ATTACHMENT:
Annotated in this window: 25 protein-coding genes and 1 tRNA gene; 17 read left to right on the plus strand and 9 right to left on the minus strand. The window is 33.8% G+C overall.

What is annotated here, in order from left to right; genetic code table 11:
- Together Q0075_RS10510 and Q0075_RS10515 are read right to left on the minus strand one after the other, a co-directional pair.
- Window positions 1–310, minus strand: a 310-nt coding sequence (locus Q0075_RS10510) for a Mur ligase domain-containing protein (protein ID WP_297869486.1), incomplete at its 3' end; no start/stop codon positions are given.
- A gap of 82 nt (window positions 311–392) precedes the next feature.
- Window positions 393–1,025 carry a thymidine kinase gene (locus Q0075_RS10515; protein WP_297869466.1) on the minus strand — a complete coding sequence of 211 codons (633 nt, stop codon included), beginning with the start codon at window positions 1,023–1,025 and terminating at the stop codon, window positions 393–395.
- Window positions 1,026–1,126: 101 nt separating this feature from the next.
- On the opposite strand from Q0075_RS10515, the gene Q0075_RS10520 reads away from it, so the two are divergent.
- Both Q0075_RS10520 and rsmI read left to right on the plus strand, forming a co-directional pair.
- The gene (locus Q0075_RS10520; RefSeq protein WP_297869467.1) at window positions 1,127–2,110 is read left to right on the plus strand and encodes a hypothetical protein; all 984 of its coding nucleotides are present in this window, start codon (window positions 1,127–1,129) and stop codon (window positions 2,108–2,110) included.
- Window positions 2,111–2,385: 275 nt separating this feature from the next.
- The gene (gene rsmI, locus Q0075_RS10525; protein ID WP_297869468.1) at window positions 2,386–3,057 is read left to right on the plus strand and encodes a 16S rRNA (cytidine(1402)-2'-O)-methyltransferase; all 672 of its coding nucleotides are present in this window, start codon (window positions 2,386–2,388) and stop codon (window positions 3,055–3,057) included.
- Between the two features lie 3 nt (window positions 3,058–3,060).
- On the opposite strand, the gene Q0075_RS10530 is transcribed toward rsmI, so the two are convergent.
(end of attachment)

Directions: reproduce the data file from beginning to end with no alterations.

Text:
Annotated in this window: 25 protein-coding genes and 1 tRNA gene; 17 read left to right on the plus strand and 9 right to left on the minus strand. The window is 33.8% G+C overall.

What is annotated here, in order from left to right; genetic code table 11:
- Together Q0075_RS10510 and Q0075_RS10515 are read right to left on the minus strand one after the other, a co-directional pair.
- Window positions 1–310, minus strand: a 310-nt coding sequence (locus Q0075_RS10510) for a Mur ligase domain-containing protein (protein ID WP_297869486.1), incomplete at its 3' end; no start/stop codon positions are given.
- A gap of 82 nt (window positions 311–392) precedes the next feature.
- Window positions 393–1,025 carry a thymidine kinase gene (locus Q0075_RS10515; protein WP_297869466.1) on the minus strand — a complete coding sequence of 211 codons (633 nt, stop codon included), beginning with the start codon at window positions 1,023–1,025 and terminating at the stop codon, window positions 393–395.
- Window positions 1,026–1,126: 101 nt separating this feature from the next.
- On the opposite strand from Q0075_RS10515, the gene Q0075_RS10520 reads away from it, so the two are divergent.
- Both Q0075_RS10520 and rsmI read left to right on the plus strand, forming a co-directional pair.
- The gene (locus Q0075_RS10520; RefSeq protein WP_297869467.1) at window positions 1,127–2,110 is read left to right on the plus strand and encodes a hypothetical protein; all 984 of its coding nucleotides are present in this window, start codon (window positions 1,127–1,129) and stop codon (window positions 2,108–2,110) included.
- Window positions 2,111–2,385: 275 nt separating this feature from the next.
- The gene (gene rsmI, locus Q0075_RS10525; protein ID WP_297869468.1) at window positions 2,386–3,057 is read left to right on the plus strand and encodes a 16S rRNA (cytidine(1402)-2'-O)-methyltransferase; all 672 of its coding nucleotides are present in this window, start codon (window positions 2,386–2,388) and stop codon (window positions 3,055–3,057) included.
- Between the two features lie 3 nt (window positions 3,058–3,060).
- On the opposite strand, the gene Q0075_RS10530 is transcribed toward rsmI, so the two are convergent.